City Journal Autumn 2014

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Autumn 2014
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By Guy Sorman

Economics Does Not Lie: A Defense of the Free Market in a Time of Crisis

By Guy Sorman

The Empire of Lies: The Truth about China in the Twenty-First Century

Eye on the News

Guy Sorman
Death of a Humanist
Norman Borlaug, R.I.P.
14 September 2009

Norman Borlaug, who has just died at age 95 in Dallas, was an exception among living Nobel Peace Prize beneficiaries: he actually deserved the award, which he received in 1970. This media-shy and extremely modest scientist, who served on the faculty at Texas A&M University, saved from hunger hundreds of millions of starving peasants around the world. Well known in Mexico and India as the Father of the Green Revolution, he never accepted this pompous title. He defined himself instead as a skillful plant breeder whose career had been defined by a tough childhood on an Iowa farm, where he first wondered why plants grew better in some places than others. When the Rockefeller Foundation began fighting hunger in Mexico in the 1950s, Borlaug joined the team. He took the initiative to cross Mexican wheat with fungus-resistant varieties from elsewhere. Mexican crops became fungus-free, and Mexican farmers could now feed themselves and sell the surplus.

Borlaug achieved a more spectacular breakthrough, obtained again by crossing varieties, in 1953. He grew a short wheat strain, initially from Hokkaido, Japan, with a large seed head; this strain could quadruple outputs. In 1967, when a famine struck India, M. S. Swaminathan, a plant scientist working in New Delhi, learned of Borlaug’s breakthrough. Indira Gandhi was then prime minister. A fierce nationalist, she wanted no help from abroad—and certainly not from the United States. Swaminathan, however, convinced Gandhi to listen to Borlaug. When Swaminathan reached him by phone in Mexico, Borlaug packed some of his miracle dwarf-wheat seeds into his attaché case and took the next plane to India. Together with Swaminathan, Borlaug adapted the semi-dwarf wheat to India’s local conditions. Later, Swaminathan would apply the same techniques to rice. The semi-dwarf wheat for northern India and semi-dwarf rice for southern India shifted the country from famine to agricultural surplus. Under the guidance of Swaminathan, with the constant supervision of his mentor, the semi-dwarf rice conquered the rest of Asia.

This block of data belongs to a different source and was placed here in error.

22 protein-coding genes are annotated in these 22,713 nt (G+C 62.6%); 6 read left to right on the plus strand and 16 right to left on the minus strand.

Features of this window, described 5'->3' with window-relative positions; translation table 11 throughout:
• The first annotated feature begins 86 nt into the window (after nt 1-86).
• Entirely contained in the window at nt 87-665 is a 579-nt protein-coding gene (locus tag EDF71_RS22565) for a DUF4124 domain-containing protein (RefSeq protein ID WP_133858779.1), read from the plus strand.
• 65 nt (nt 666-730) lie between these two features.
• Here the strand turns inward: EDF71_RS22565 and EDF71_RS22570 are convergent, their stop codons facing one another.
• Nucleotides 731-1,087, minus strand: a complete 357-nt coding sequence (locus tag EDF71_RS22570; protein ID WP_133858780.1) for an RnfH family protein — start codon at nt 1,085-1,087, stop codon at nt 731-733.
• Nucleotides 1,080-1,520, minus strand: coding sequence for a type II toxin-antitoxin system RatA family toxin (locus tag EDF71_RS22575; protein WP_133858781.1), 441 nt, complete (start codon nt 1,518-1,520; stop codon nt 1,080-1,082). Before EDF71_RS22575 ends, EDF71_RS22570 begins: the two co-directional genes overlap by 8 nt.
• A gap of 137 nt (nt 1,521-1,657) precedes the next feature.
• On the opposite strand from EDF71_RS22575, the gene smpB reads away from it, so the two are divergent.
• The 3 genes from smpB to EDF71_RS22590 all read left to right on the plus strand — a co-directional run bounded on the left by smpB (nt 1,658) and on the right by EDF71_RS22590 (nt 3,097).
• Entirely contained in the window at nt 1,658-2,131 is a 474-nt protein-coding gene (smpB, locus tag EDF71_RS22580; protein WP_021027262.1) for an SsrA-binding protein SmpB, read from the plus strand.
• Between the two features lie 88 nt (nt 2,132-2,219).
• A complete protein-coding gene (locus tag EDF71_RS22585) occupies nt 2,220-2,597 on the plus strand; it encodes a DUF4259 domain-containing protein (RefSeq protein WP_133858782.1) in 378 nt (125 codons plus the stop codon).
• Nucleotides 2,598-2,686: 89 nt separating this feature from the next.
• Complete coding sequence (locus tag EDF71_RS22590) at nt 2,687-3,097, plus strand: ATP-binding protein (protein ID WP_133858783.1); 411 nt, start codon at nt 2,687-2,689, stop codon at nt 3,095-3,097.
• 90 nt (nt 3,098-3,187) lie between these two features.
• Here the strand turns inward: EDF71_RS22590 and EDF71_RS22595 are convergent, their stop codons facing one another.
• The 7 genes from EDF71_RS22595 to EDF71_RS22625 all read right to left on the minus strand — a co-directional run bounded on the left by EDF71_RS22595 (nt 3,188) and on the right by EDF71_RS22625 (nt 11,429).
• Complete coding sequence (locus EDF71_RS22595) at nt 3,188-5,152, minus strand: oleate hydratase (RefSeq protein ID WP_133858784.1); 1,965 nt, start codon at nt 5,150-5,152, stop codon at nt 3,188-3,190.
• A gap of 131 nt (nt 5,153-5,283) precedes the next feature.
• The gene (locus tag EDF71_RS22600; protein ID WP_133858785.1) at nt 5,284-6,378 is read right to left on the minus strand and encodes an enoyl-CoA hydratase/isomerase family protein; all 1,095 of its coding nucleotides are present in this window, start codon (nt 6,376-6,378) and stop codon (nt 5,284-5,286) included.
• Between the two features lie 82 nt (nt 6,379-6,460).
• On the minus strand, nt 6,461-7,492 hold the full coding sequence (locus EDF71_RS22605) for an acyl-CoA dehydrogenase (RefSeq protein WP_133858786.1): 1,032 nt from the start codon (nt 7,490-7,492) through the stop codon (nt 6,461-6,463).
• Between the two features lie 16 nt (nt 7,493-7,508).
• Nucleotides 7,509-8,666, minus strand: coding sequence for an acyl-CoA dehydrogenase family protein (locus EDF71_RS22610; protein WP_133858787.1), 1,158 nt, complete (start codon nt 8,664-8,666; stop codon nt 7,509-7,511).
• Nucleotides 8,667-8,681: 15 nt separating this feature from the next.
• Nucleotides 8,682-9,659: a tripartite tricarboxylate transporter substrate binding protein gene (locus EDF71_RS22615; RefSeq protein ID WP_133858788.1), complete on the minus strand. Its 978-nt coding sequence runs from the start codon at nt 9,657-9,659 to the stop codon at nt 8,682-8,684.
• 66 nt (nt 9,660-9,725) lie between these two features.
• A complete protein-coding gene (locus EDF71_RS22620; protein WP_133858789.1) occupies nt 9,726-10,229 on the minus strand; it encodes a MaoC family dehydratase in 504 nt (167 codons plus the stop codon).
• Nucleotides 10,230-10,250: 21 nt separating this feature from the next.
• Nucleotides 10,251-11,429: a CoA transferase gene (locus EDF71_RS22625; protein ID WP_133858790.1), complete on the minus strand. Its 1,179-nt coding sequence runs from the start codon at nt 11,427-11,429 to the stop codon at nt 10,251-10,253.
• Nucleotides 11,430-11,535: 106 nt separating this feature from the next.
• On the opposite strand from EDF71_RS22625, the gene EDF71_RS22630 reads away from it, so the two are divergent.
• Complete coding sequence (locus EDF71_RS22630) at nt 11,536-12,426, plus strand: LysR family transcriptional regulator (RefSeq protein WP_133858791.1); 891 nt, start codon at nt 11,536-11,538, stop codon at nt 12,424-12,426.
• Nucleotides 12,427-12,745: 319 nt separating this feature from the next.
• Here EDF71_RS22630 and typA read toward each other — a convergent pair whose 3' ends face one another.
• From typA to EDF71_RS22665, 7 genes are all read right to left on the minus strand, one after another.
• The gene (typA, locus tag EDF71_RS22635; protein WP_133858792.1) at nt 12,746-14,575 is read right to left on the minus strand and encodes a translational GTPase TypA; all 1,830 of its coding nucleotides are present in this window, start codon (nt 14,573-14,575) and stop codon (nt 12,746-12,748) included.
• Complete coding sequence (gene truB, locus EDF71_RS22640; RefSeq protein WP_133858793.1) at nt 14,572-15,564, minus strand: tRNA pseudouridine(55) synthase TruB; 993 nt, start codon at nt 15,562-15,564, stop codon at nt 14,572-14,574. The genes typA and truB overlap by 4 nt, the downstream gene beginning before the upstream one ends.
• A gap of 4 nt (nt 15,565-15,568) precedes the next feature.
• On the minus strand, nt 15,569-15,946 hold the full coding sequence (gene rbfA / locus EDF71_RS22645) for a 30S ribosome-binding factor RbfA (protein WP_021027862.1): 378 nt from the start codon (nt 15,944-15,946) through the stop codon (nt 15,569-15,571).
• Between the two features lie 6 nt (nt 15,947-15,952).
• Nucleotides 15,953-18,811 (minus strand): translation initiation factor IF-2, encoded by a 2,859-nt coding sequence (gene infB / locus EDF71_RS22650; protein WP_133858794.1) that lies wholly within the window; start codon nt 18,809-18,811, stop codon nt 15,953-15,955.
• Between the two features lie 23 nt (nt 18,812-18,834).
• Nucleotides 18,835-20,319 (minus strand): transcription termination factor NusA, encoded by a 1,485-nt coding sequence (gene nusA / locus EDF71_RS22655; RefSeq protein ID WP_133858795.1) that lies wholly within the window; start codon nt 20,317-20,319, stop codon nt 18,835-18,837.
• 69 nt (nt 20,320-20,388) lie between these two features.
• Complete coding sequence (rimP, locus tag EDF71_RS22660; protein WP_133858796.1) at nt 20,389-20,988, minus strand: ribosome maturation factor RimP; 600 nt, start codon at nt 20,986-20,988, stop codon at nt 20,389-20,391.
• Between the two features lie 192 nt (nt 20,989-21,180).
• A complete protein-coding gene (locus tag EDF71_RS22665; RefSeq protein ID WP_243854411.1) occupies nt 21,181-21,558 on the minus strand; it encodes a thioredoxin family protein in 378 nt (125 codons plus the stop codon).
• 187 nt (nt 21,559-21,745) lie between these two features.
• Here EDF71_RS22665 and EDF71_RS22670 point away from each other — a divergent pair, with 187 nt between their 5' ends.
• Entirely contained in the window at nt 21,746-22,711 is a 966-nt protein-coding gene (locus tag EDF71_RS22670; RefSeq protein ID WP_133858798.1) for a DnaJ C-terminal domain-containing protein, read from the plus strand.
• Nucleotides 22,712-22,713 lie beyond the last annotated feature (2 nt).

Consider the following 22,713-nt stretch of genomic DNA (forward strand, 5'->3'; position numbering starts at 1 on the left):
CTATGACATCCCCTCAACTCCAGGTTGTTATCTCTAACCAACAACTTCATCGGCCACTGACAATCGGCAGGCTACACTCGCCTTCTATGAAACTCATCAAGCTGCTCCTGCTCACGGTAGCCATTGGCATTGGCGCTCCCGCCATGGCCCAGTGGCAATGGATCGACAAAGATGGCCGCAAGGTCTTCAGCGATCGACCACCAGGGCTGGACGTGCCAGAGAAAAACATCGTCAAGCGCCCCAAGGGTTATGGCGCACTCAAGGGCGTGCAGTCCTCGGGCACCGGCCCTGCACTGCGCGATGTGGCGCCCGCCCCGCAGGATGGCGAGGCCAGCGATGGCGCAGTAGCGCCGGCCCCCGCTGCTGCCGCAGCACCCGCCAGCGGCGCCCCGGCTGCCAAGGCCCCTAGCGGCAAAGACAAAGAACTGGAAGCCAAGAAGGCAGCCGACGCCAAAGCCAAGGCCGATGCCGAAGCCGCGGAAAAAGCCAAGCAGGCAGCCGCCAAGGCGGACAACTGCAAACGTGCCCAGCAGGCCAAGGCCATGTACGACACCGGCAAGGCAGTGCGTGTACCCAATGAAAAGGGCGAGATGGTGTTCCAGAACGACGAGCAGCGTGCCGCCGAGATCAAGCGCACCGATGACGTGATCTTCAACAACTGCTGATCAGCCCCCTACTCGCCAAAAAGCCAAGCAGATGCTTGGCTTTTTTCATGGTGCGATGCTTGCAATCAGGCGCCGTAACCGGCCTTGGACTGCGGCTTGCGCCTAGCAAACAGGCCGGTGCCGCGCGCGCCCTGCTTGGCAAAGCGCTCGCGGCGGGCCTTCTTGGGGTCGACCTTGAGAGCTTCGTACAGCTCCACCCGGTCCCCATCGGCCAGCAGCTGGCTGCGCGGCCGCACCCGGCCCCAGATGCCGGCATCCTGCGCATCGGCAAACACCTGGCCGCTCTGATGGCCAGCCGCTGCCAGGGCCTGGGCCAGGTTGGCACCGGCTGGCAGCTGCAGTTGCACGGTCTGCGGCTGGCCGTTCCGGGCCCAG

Borlaug saw Africa as his next frontier. Sudan, where he traveled extensively in the 1990s, seemed the perfect place, with the right land and climate conditions to start an African Green Revolution. Because of political circumstances in Sudan, however, he could only create some experimental farms. The results, while convincing, were never extended to the rest of the country, let alone the continent.

Borlaug was no innocent scientist: he knew that science could feed the world only when political conditions were right. In the case of India and Mexico, the semi-dwarf wheat and rice worked marvels because the farmers owned their own land. As private owners, they had a vested interest in using more expensive seeds that would produce a higher yield. Local authorities provided the water for irrigation: both the Mexican and Indian governments did it right, later followed by Indonesia, Thailand, and the Philippines. But without private entrepreneurs, the Green Revolution would not have taken place. While touring the world, Borlaug always stressed that seeds by themselves could not eradicate hunger. Private property, entrepreneurship, and reliable governments were essential prerequisites.

Borlaug’s pro-market advocacy did not please everyone in the Third World. The Indian Left always saw the Green Revolution as an engine of injustice, and it attacked Borlaug for generating a social divide. It’s true that the most dynamic farmers in India did become wealthy, but the poor became poorer only relative to the new bourgeoisie. This quarrel about Borlaug’s influence is less relevant today, since poor farmers in Asia have begun leaving the countryside to work in urban industries. Moreover, in Asia, Swaminathan has been able to introduce new crops that do not require extensive land or water, like mushrooms.

Throughout his life, Borlaug never stopped training young teams of advanced plant breeders from around the world. His great joy was to be surrounded with a diverse crowd of researchers at his Mexico and Texas labs. The wonderful legacy of the Green Revolution that Norman Borlaug gave birth to should be better known, not only for what it brought to mankind, but also as a permanent lesson for the future. Honest science, when coupled with entrepreneurship and reliable government, can solve the major threats to human life. The oldest human plague, famine, has been eradicated through these means. The next human plague, whatever it may be, deserves similar treatment.

Guy Sorman, a City Journal contributing editor, is the author of numerous books, including the new Economics Does Not Lie.

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